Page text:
With each stop at a breathtaking locale, Steve Coogan foams at the mouth with his erudite knowledge. Heaven help you if you know more or have enough. Rob Brydon can match him every mile, and that makes them chemically compatible.

Each morsel is back-lit with some of the funniest conversations this side of reality. Coogan notes how sorry he feels for anyone who thinks this stuff is not scripted and fully ad-libbed. It’s likely a circle within a square is outlined and the two drop in their witticisms.

However, the impressions make all the difference over the meals. When they argue over who does the best Mick Jagger impression as he plays Hamlet, you have moments that will knock fans of Noel Coward into the aisle.

Coogan remains prickly, but Brydon manages to break him up several times this trip, which may not have been planned.

If Coogan reminds us of ourselves, then we have had a bittersweet lesson. Sheer delight awaits the viewer.

 

 

 

Coward’s Italian Job, Mad Dogs & Englishmen

 DATELINE:  Sir Noël

Caine & Coward Caine & Coward Comedy!

Noël Coward and Benny Hill? In the same movie?

Our attention has been caught big-time in this 1969 crime caper movie, a genre all the rage in the 1960s, with epitome The Italian Job. Forget the recent remake.

As if pairing those Benny and Noël was enough, you add in Rossano Brazzi and Raf Vallone as the genuine Italians—and Michael Caine as the British mastermind of a robbery in Turin, Italy, of gold bullion being driven through its narrow streets.

The film is lusciously produced with all those magnificent scenes of the historic Italian city and the gorgeous Italian Alps with its twisty roads. You can figure on car chases that will outdo all those hills in San Francisco.

As with classics like this, the actual production is less impressive. The stars seem self-contained in their roles. Indeed, there are no scenes with Brazzi and his fellow stars at all. The closest Benny Hill comes to Noël Coward is standing 50 feet away on a mole hill at a funeral.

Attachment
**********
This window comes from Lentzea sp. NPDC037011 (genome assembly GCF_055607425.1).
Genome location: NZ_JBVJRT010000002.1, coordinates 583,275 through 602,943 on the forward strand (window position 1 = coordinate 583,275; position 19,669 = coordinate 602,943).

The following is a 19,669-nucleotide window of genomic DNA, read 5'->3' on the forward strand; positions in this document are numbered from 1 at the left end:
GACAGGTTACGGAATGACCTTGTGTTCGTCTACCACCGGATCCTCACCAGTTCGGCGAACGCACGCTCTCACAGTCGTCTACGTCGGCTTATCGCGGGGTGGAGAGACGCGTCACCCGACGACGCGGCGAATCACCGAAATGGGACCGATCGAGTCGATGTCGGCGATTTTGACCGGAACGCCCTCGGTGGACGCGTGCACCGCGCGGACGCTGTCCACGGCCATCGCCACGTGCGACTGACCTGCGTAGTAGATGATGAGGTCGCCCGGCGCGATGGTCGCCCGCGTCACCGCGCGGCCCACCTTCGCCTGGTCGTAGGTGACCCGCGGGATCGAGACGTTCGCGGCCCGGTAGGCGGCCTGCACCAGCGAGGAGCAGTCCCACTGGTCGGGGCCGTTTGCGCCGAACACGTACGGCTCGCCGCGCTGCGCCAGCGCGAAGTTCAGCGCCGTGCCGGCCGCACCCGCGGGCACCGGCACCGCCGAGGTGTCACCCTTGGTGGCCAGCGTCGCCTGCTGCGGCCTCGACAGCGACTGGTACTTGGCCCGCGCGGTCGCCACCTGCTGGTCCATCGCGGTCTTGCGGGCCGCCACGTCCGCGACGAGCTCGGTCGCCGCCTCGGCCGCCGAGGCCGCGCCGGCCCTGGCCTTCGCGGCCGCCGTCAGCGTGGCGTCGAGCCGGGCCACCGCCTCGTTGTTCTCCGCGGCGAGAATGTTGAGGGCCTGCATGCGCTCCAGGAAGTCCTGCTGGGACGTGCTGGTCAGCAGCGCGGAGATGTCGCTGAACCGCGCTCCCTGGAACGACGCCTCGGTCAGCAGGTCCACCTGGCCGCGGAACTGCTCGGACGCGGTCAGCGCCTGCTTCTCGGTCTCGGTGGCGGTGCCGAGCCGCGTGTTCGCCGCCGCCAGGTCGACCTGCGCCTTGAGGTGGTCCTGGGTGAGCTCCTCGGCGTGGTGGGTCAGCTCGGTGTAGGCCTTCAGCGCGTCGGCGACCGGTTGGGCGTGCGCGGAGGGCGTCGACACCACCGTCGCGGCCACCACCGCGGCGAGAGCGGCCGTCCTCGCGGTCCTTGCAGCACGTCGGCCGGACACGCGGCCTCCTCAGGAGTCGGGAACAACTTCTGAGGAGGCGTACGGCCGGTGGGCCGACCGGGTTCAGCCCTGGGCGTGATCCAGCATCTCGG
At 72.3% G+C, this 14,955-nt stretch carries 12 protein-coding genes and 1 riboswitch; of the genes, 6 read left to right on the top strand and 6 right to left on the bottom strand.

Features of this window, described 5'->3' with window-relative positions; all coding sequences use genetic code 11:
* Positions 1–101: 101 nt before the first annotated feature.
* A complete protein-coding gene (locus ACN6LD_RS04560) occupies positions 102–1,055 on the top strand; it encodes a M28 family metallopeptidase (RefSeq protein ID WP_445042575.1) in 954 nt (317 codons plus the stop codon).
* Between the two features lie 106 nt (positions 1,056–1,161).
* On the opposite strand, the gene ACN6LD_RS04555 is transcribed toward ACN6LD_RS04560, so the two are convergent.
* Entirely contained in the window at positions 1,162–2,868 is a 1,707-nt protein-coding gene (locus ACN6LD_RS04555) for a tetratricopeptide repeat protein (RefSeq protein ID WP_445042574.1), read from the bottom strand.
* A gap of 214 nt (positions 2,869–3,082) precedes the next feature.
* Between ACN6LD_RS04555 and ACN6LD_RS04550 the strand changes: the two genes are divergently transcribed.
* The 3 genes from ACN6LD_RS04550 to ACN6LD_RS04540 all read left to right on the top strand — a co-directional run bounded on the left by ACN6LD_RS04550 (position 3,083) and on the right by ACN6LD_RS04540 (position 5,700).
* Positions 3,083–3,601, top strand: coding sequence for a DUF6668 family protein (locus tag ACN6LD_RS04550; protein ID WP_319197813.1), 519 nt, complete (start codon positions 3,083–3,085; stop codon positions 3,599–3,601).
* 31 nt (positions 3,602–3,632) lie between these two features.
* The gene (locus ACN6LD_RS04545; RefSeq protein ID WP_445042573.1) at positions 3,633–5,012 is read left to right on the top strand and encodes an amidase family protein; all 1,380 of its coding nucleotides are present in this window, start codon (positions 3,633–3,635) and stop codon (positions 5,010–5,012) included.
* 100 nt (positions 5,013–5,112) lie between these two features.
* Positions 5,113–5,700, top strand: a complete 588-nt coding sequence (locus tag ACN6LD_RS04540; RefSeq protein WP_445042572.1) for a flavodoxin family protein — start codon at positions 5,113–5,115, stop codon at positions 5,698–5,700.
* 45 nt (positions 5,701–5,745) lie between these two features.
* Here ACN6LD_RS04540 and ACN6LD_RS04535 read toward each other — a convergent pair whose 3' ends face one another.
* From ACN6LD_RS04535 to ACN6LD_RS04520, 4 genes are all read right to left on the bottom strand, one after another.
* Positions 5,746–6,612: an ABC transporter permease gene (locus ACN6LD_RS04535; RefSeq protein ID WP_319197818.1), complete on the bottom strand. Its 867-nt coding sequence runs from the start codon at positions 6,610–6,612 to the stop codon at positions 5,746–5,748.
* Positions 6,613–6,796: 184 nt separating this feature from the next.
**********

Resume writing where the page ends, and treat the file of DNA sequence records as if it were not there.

The glue is a boyish and charming Michael Caine, so young that when he meets Noël Coward in a lavatory, you almost feel it is salacious.

Waspy Coward is a mob kingpin, believe it or don’t, who has bribed enough people to move in and out of his British prison cell with aplomb you’d expect from a sophisticated star. He runs everything with an iron fist in a dainty velvet glove.

Technology, alas, is ancient here. Good heavens, Benny Hill plays a computer nerd running around with a ten-inch reel of programming. Communication is also primitive with 16mm film as the preferred mode to send text messages. Yet, the charm is delightful and timeless.

Once the cars start piling up, you have a traffic jam for the pre-Euro-dollar ages.

 

Mandela & De Klerk Teaches US Hard Lesson

DATELINE:  A Timely Movie from 20 Years Ago

mandela

With racial tension once again dominating the United States and with a president defending white supremacists as “many fine people,” we felt it was time to take a look at a 20-year old movie called Mandela & De Klerk.

Somehow, in our blithe ignorance, we missed this small film in 1997 when Sidney Poitier and Michael Caine took on the roles of the title. We doubt today’s self-righteous and self-leftists are even able to sit down and watch a thoughtful movie.

After 27 years in jail in a society based on racial divisions, Nelson Mandela’s movement to end apartheid flourished with millions of African people pitted against a minority of white people.

With the emergence of a reasonable and man of moral scruples in F.W. De Klerk came the détente and building of a relationship built on racial equality, if not a stronger tolerance.

To have two superstars come to play the roles gives the newsreel based footage something more intimate and human. The film was made on location in South Africa, and the actors are clearly well-chosen for their parts in delineating how race riots can be quelled by good men in temperate mode.

We usually eschew preachy movies, or overtly political allegories—but this film now seems more apt than ever for another country that has too long taken on a holier-than-thou attitude in the world.

Neo-Nazis, crypto-Nazis, and their ilk, have come to hate the loss of “white” culture in a world where inevitably the American nation will be dominated by minorities when people of color become the American majority within 50 years, or less.

It may be time to wake up and smell the coffee, whether you are alt-right, or alt-left, or just alt-of-this-world.